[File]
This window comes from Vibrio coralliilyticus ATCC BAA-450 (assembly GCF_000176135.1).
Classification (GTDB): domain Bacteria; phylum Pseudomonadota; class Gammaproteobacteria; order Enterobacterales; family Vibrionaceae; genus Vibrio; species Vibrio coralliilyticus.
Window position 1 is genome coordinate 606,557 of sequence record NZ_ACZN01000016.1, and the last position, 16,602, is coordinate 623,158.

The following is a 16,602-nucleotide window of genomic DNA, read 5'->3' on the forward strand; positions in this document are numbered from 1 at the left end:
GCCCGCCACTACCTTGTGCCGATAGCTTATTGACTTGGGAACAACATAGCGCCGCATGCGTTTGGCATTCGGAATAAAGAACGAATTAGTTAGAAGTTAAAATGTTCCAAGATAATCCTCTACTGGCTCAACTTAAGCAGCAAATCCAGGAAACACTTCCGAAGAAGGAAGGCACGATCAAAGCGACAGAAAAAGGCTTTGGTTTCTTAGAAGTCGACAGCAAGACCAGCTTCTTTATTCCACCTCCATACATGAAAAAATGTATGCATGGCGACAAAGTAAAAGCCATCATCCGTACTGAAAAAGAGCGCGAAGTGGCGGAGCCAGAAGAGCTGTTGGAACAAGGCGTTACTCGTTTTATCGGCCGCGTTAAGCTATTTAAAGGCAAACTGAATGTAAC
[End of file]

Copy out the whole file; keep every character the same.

This window comes from Vibrio coralliilyticus ATCC BAA-450 (assembly GCF_000176135.1).
Classification (GTDB): domain Bacteria; phylum Pseudomonadota; class Gammaproteobacteria; order Enterobacterales; family Vibrionaceae; genus Vibrio; species Vibrio coralliilyticus.
Window position 1 is genome coordinate 606,557 of sequence record NZ_ACZN01000016.1, and the last position, 16,602, is coordinate 623,158.

The following is a 16,602-nucleotide window of genomic DNA, read 5'->3' on the forward strand; positions in this document are numbered from 1 at the left end:
GCCCGCCACTACCTTGTGCCGATAGCTTATTGACTTGGGAACAACATAGCGCCGCATGCGTTTGGCATTCGGAATAAAGAACGAATTAGTTAGAAGTTAAAATGTTCCAAGATAATCCTCTACTGGCTCAACTTAAGCAGCAAATCCAGGAAACACTTCCGAAGAAGGAAGGCACGATCAAAGCGACAGAAAAAGGCTTTGGTTTCTTAGAAGTCGACAGCAAGACCAGCTTCTTTATTCCACCTCCATACATGAAAAAATGTATGCATGGCGACAAAGTAAAAGCCATCATCCGTACTGAAAAAGAGCGCGAAGTGGCGGAGCCAGAAGAGCTGTTGGAACAAGGCGTTACTCGTTTTATCGGCCGCGTTAAGCTATTTAAAGGCAAACTGAATGTAAC